A constrained theory of magnetoelasticity

Antonio DeSimone, Richard D. James

Research output: Contribution to journalArticlepeer-review

163 Scopus citations


A simple variational theory for the macroscopic behavior of materials with high anisotropy is derived rigorously from micromagnetics. The derivation leads to a constrained theory in which the state of strain and magnetization lies very near the 'energy wells' on most of the body. When specialized to ellipsoidal specimens and constant applied field and stress, the theory becomes a finite dimensional quadratic programming problem. Streamlined methods for solving this problem are given. The theory is illustrated by a prediction of the magnetoelastic behavior of the giant magnetostrictive material Tb0.3Dy0.7Fe2. The theory embodies precisely the assumptions that have been postulated for ideal ferromagnetic shape memory, in which the magnetization stays rigidly attached to the easy axes of a martensitic material in the martensitic phase. More generally, the framework can be viewed as a prototype for the derivation of constrained theories for materials that change phase, and whose free-energy density grows steeply away from its minima.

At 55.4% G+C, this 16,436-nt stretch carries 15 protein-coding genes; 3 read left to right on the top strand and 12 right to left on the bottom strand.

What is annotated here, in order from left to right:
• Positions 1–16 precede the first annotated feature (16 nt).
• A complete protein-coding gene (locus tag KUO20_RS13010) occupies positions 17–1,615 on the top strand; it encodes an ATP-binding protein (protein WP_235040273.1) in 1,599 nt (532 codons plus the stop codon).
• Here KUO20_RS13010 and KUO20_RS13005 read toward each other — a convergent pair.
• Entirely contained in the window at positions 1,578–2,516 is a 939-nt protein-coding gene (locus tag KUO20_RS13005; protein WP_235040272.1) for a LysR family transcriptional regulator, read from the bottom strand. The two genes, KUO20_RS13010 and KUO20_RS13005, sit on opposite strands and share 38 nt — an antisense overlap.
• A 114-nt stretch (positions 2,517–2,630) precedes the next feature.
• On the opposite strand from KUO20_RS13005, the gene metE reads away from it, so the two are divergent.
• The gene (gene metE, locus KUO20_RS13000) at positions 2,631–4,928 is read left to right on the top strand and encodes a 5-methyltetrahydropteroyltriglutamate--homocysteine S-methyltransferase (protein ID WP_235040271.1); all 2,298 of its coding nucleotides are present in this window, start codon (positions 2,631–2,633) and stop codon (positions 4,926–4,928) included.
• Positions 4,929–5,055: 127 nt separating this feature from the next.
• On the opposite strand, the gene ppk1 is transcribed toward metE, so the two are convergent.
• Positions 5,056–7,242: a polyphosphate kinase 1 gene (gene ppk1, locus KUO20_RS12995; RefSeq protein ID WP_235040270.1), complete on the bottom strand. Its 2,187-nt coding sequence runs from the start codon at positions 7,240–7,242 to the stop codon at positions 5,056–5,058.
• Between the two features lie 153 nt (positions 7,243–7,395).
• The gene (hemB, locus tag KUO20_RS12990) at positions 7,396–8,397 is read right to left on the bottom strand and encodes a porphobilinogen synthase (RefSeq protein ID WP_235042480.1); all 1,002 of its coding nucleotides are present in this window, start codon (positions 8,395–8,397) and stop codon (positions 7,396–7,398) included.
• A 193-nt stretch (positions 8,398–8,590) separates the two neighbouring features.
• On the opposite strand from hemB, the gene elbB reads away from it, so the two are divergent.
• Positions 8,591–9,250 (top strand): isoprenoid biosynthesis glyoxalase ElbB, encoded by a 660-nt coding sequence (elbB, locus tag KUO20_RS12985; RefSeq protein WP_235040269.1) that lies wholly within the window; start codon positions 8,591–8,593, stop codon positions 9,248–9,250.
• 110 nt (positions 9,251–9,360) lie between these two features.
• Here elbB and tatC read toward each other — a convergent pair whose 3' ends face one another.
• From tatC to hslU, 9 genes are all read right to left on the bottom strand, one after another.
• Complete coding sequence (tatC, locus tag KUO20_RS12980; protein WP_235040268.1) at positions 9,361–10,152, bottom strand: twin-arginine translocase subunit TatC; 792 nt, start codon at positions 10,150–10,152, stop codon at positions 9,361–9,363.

Original languageEnglish (US)
Pages (from-to)283-320
Number of pages38
JournalJournal of the Mechanics and Physics of Solids
Issue number2
StatePublished - Feb 2002

Bibliographical note

Funding Information:
Part of this research was conducted while ADS was enjoying the hospitality of the Department of Aerospace Engineering and Mechanics at the University of Minnesota as a Visiting Professor for Research. Fruitful discussions with S. Müller are gratefully acknowledged. The authors would also like to thank ONR (N00014-99-1-0925 and N00014-95-1-1145), AFOSR/MURI (F49620-98-1-0433), ARO (DAAG55-98-1-0335) and NSF (DMS-0074043) for supporting this work.


  • A. Microstructures
  • B. Magnetoelastic material
  • C. Energy methods


Dive into the research topics of 'A constrained theory of magnetoelasticity'. Together they form a unique fingerprint.

Cite this